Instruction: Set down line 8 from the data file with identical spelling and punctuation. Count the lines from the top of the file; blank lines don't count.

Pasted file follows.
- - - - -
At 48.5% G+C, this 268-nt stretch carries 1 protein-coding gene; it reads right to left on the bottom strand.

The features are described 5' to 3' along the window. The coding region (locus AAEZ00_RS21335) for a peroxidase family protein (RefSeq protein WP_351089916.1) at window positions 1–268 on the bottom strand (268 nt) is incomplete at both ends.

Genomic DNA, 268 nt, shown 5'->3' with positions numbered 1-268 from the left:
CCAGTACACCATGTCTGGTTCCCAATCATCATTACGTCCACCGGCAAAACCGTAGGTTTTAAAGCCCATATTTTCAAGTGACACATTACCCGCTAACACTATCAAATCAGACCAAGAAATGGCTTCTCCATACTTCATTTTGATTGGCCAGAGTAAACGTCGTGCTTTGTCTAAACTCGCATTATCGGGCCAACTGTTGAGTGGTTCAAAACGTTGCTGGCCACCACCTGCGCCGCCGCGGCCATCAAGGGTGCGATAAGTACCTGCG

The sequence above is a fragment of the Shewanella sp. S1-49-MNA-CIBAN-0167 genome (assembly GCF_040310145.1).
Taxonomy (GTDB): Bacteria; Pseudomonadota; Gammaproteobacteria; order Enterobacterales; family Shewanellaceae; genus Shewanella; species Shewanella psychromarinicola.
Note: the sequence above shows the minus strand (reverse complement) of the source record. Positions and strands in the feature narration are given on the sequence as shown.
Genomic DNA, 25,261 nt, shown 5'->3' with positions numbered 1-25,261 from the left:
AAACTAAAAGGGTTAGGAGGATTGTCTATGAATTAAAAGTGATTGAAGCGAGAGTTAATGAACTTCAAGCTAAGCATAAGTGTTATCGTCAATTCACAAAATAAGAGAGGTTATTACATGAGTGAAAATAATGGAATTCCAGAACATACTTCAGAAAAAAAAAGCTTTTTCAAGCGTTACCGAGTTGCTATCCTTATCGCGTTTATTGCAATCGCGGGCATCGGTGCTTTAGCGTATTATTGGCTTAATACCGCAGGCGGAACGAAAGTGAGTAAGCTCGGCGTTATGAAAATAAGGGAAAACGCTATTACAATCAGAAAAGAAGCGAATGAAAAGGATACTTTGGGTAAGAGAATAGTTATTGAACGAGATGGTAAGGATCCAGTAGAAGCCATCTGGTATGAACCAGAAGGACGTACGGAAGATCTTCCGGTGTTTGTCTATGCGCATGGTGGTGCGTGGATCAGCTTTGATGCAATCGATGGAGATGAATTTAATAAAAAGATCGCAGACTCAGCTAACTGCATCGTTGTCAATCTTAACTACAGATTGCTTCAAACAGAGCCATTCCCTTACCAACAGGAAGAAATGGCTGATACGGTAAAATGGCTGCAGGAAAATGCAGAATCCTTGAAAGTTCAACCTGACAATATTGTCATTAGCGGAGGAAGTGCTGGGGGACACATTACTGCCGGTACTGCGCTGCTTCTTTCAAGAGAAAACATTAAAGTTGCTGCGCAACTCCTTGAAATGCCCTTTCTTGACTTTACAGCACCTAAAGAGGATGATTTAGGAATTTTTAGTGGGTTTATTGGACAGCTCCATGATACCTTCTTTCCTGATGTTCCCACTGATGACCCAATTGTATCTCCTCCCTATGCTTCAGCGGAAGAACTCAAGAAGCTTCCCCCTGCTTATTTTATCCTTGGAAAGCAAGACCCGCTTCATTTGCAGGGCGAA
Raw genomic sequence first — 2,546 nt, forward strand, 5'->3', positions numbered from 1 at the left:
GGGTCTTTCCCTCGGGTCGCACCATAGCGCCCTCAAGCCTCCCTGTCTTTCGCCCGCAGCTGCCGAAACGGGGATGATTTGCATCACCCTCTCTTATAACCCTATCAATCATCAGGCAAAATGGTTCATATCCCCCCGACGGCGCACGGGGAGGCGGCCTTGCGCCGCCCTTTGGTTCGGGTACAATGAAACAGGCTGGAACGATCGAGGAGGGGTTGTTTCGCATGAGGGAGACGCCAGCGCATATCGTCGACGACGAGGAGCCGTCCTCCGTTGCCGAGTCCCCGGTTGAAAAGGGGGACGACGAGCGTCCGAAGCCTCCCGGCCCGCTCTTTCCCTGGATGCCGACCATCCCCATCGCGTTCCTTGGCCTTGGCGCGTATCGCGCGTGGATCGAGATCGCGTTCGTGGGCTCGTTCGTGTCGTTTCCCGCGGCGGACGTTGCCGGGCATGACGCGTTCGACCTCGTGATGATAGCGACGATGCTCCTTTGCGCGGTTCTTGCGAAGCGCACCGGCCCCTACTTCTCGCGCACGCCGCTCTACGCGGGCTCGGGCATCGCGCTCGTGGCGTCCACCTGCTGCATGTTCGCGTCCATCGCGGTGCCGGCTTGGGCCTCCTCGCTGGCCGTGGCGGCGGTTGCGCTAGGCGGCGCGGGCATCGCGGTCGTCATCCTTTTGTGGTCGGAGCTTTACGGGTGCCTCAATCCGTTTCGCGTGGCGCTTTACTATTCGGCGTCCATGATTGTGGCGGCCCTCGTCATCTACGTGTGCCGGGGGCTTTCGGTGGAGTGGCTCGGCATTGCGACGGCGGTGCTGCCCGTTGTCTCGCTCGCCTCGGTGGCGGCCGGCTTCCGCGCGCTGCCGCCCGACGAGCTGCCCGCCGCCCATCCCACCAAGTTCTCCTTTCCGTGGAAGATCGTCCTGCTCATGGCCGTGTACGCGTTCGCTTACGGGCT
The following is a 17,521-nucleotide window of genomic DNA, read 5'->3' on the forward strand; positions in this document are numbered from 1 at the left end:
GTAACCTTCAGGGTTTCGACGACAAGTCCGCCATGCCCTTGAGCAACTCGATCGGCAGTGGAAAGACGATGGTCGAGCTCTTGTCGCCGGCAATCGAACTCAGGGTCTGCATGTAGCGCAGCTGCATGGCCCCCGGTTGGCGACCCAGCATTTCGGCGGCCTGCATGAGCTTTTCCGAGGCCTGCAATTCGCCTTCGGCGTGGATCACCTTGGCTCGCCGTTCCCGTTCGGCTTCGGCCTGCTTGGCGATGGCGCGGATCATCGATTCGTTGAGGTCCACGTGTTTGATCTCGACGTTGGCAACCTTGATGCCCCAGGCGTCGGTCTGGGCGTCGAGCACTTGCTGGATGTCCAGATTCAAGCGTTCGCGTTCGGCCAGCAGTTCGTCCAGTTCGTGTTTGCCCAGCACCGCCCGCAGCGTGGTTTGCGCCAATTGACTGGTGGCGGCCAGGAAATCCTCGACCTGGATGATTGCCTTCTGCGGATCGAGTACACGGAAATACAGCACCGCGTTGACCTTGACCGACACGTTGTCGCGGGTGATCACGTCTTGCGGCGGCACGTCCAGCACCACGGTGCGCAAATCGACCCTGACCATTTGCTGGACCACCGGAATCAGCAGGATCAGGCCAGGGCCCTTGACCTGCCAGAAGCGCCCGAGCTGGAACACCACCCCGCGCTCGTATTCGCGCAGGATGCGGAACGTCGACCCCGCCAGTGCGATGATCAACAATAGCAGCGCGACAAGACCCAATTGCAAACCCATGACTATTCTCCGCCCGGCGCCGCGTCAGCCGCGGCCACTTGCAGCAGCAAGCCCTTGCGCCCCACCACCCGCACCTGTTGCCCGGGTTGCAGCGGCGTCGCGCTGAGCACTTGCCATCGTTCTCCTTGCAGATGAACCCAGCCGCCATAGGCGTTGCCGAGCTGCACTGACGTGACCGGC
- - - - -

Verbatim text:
Genomic DNA, 25,261 nt, shown 5'->3' with positions numbered 1-25,261 from the left: